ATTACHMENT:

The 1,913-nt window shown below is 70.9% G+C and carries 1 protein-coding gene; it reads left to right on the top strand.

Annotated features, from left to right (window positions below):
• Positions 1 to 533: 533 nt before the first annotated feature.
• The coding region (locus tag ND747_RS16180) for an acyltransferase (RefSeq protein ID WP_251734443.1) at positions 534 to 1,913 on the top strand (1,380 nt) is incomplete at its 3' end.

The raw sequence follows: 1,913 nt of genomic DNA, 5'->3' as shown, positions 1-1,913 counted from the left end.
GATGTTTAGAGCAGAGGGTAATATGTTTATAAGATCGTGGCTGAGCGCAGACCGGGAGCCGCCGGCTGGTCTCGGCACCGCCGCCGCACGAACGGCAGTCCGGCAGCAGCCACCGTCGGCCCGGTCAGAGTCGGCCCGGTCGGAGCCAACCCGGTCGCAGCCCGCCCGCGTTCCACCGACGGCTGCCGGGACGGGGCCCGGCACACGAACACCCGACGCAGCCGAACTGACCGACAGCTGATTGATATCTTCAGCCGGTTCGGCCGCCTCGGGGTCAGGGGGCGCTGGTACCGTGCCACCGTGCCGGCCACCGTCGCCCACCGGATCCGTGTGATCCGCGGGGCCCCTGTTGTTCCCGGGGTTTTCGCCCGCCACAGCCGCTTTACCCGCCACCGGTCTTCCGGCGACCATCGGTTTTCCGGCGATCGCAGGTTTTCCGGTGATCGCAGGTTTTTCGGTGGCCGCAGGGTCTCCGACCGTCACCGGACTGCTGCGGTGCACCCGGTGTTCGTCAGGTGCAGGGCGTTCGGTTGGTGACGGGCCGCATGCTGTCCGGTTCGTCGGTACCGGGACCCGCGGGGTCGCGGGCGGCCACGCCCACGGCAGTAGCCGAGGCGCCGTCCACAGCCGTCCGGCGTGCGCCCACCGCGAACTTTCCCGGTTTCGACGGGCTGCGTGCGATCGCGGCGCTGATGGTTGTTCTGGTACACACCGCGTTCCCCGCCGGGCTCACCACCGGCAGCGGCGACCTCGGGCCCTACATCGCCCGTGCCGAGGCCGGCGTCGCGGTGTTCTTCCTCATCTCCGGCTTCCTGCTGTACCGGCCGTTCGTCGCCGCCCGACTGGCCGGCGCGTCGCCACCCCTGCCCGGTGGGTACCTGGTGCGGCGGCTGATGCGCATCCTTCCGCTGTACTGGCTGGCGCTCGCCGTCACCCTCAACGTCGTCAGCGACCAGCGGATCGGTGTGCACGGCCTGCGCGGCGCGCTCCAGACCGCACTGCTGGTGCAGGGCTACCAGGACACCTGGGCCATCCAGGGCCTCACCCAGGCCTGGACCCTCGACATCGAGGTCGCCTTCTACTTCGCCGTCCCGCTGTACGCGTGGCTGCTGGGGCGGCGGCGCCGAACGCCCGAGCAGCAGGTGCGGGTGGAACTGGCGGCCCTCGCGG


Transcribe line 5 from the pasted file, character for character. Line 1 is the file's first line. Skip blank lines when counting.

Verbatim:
The raw sequence follows: 1,913 nt of genomic DNA, 5'->3' as shown, positions 1-1,913 counted from the left end.